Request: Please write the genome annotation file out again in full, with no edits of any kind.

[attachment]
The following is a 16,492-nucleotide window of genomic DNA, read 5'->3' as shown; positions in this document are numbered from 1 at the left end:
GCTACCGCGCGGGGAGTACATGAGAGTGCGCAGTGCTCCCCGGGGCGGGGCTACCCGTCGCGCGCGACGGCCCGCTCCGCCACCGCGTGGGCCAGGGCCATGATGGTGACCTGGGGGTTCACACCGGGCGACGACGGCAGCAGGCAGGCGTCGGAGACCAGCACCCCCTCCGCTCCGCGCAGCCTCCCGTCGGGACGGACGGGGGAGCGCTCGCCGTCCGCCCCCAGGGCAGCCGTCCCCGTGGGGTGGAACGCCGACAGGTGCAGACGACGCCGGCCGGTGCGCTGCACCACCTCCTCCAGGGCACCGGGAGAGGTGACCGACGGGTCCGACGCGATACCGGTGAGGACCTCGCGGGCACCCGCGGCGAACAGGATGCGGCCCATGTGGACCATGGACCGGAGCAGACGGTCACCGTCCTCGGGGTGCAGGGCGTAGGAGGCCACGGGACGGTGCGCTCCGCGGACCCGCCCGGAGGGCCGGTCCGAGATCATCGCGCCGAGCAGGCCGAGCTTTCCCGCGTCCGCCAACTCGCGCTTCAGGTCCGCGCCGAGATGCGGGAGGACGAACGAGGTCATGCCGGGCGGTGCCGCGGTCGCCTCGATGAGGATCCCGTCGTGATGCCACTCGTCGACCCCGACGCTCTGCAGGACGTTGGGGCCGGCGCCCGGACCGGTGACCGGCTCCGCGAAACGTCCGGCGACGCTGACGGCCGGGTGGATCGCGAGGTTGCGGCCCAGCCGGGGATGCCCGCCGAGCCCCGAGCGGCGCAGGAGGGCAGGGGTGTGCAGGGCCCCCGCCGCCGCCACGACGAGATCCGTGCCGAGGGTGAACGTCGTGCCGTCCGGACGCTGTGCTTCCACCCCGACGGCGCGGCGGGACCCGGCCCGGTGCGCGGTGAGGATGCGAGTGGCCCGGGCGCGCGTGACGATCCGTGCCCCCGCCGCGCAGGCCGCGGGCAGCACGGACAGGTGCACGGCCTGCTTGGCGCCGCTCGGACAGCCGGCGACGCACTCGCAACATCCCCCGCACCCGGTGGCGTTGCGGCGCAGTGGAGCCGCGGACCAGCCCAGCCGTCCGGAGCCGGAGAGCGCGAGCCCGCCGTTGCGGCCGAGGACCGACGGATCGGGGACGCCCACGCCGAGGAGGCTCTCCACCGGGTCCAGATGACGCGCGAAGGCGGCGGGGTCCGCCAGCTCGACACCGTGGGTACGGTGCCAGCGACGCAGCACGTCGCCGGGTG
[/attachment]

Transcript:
The following is a 16,492-nucleotide window of genomic DNA, read 5'->3' as shown; positions in this document are numbered from 1 at the left end:
GCTACCGCGCGGGGAGTACATGAGAGTGCGCAGTGCTCCCCGGGGCGGGGCTACCCGTCGCGCGCGACGGCCCGCTCCGCCACCGCGTGGGCCAGGGCCATGATGGTGACCTGGGGGTTCACACCGGGCGACGACGGCAGCAGGCAGGCGTCGGAGACCAGCACCCCCTCCGCTCCGCGCAGCCTCCCGTCGGGACGGACGGGGGAGCGCTCGCCGTCCGCCCCCAGGGCAGCCGTCCCCGTGGGGTGGAACGCCGACAGGTGCAGACGACGCCGGCCGGTGCGCTGCACCACCTCCTCCAGGGCACCGGGAGAGGTGACCGACGGGTCCGACGCGATACCGGTGAGGACCTCGCGGGCACCCGCGGCGAACAGGATGCGGCCCATGTGGACCATGGACCGGAGCAGACGGTCACCGTCCTCGGGGTGCAGGGCGTAGGAGGCCACGGGACGGTGCGCTCCGCGGACCCGCCCGGAGGGCCGGTCCGAGATCATCGCGCCGAGCAGGCCGAGCTTTCCCGCGTCCGCCAACTCGCGCTTCAGGTCCGCGCCGAGATGCGGGAGGACGAACGAGGTCATGCCGGGCGGTGCCGCGGTCGCCTCGATGAGGATCCCGTCGTGATGCCACTCGTCGACCCCGACGCTCTGCAGGACGTTGGGGCCGGCGCCCGGACCGGTGACCGGCTCCGCGAAACGTCCGGCGACGCTGACGGCCGGGTGGATCGCGAGGTTGCGGCCCAGCCGGGGATGCCCGCCGAGCCCCGAGCGGCGCAGGAGGGCAGGGGTGTGCAGGGCCCCCGCCGCCGCCACGACGAGATCCGTGCCGAGGGTGAACGTCGTGCCGTCCGGACGCTGTGCTTCCACCCCGACGGCGCGGCGGGACCCGGCCCGGTGCGCGGTGAGGATGCGAGTGGCCCGGGCGCGCGTGACGATCCGTGCCCCCGCCGCGCAGGCCGCGGGCAGCACGGACAGGTGCACGGCCTGCTTGGCGCCGCTCGGACAGCCGGCGACGCACTCGCAACATCCCCCGCACCCGGTGGCGTTGCGGCGCAGTGGAGCCGCGGACCAGCCCAGCCGTCCGGAGCCGGAGAGCGCGAGCCCGCCGTTGCGGCCGAGGACCGACGGATCGGGGACGCCCACGCCGAGGAGGCTCTCCACCGGGTCCAGATGACGCGCGAAGGCGGCGGGGTCCGCCAGCTCGACACCGTGGGTACGGTGCCAGCGACGCAGCACGTCGCCGGGTG